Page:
Control Unit 200 houses the battery 240, circuits and software for trap 100. In operation, trap 100 functions according to one of two subroutines. The primary trap operation is to harvest mosquito larvae from the holding chamber 110 at timed intervals. The primary operation is a function of subroutine “a.” A secondary trap operation is to maintain water levels in the water body 165 and holding chamber 110. This secondary operation essentially works through a joint process of maintaining the water level and the water column within the holding chamber 110. The secondary operation is managed by subroutine “b.” Steps for managing primary and secondary operations through the subroutines are described below.

Subroutine “a”: A timed-sequenced program-
Step Communication Event Action Event
1 Digital clock program sends signal to signal received by subroutine
subroutine “a” “a”
2 Subroutine “a” sends signal to close Valve 255 closes opening of
opening of inverted funnel 195 in holding inverted funnel 195
chamber. Signal sent to valve 255
3 Valve 255 closes and sends signal to Signal received by subroutine
subroutine “a” “a”
4 Subroutine “a” sends signal to open Valve 260- opens drainage
drainage tube 190 from holding chamber tube 190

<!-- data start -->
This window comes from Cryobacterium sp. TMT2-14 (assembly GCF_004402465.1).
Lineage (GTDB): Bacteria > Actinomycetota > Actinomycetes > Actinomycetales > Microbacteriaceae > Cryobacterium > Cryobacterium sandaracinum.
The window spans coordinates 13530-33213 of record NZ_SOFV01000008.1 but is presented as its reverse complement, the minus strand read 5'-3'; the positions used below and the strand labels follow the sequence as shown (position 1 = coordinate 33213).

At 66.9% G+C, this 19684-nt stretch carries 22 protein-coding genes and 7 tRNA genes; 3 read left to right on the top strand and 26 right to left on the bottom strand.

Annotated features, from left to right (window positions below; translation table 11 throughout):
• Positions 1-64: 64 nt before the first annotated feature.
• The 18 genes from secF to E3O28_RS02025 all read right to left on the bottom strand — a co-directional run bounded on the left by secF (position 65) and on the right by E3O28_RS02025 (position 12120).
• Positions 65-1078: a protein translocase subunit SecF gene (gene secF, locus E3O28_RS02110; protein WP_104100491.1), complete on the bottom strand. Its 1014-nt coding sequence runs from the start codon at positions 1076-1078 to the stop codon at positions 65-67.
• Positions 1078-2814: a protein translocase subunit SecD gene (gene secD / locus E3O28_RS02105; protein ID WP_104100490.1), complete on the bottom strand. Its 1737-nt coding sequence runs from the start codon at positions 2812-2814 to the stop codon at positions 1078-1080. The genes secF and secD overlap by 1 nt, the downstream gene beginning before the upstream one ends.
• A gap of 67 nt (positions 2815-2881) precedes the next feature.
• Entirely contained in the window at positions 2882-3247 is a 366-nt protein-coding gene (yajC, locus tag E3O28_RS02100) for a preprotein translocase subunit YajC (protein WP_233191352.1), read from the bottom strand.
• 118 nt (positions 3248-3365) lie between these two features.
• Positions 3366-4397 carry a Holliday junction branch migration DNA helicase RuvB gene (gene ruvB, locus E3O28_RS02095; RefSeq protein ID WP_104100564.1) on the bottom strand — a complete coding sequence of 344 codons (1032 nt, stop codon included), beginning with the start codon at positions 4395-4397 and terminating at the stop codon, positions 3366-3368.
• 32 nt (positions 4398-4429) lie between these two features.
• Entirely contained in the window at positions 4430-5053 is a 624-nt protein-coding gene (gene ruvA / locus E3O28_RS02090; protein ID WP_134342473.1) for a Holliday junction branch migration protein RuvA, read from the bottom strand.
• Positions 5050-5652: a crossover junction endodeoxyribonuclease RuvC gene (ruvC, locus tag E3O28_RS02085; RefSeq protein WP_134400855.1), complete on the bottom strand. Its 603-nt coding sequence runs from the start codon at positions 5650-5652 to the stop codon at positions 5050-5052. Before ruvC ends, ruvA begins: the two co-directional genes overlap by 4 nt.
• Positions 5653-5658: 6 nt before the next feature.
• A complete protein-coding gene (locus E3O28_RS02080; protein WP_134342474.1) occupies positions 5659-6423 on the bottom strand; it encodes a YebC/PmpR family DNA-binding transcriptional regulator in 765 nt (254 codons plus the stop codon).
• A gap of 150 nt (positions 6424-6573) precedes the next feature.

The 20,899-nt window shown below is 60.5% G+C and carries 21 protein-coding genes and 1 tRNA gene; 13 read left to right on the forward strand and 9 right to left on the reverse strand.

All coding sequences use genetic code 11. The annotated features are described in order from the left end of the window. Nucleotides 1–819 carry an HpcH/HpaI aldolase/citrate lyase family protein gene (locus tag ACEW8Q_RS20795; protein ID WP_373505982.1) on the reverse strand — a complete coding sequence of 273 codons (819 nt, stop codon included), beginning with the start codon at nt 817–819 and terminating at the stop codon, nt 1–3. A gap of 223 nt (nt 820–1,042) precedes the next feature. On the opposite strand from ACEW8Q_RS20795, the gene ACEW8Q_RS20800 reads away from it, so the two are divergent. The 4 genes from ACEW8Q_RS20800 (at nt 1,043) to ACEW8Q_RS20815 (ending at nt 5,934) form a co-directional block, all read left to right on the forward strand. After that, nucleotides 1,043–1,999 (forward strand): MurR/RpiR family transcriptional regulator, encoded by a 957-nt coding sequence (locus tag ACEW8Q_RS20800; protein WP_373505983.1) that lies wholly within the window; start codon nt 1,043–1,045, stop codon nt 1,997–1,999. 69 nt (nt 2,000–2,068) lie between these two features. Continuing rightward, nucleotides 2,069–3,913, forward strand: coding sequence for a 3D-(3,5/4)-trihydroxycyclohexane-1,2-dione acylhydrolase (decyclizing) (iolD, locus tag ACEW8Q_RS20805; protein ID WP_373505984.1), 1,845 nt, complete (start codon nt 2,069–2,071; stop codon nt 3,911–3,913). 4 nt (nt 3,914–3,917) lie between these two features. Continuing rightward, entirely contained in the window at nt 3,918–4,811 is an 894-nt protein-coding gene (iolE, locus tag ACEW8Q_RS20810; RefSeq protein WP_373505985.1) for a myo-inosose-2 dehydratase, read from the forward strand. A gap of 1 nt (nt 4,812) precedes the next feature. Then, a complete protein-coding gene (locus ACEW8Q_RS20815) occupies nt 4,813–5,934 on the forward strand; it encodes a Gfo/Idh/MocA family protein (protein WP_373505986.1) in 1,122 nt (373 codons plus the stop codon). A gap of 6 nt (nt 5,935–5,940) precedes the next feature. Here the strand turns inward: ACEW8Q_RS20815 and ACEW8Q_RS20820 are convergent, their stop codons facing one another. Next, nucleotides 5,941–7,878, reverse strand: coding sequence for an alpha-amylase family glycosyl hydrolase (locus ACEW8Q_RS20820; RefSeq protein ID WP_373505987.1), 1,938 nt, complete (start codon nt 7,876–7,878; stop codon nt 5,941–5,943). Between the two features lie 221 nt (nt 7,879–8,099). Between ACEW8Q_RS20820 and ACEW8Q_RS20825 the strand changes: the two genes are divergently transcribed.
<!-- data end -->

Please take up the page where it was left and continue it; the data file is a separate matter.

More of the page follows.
and open air inlet opening 170 to holding Valve 270 opens air inlet 170
chamber. Signals sent to valves 260 and 270
5 Open valves 260 and 270 send signals to Signals received by
subroutine “a” subroutine “a”
6 As water flows from holding chamber 110 Signal received by subroutine
reservoir float 170 drops and float switch “a”
220 opens and sends signal to subroutine
“a”
7 Subroutine “a” sends signal to open water Valve 265 opens water inlet
inlet 180 from the primary water reservoir to 180
the holding chamber 110. Signal sent to Confirms that valve 280 is closed
open valve 265. Signal also sent to confirm
that water line from the secondary water
reservoir is closed (confirmation signal sent
to valve 280
8 Valve 265 sends signal to subroutine “a” Signal received by subroutine
“a”
9 As water flows into primary water reservoir Signal received by subroutine
130, float 132 raises and closes switch 230. “a.”
Switch 230 sends signal to subroutine “a.”
10 Subroutine “a” sends signal to open water Valve 275 opens water line to
line from primary water reservoir 130 back pump 140
to the holding chamber 110. Signal sent Pump 140 begins pumping water
both to open valve 275 and pump 140
11 Pump switch sends signal to subroutine “a” Signal received by subroutine
“a”
12 Subroutine begins a 30-second pause as Valve 260 closes drainage tube 190
water is pumped into the holding chamber
to wash stranded larvae from chamber 110
into the harvest chamber 120. After the 30-
second pause, a signal is sent to close
drainage line 190 from the holding
chamber. Signal sent to open valve 260.
13 Valve 260 sends signal to subroutine “a” Signal received by subroutine
“a”
14 Water is pumped into holding chamber 110. Signal received by subroutine
Once appropriate water level is established, “a”
the holding chamber float 175 rises, closing
switch 185. Closing of switch 185, initiates
a signal to subroutine “a”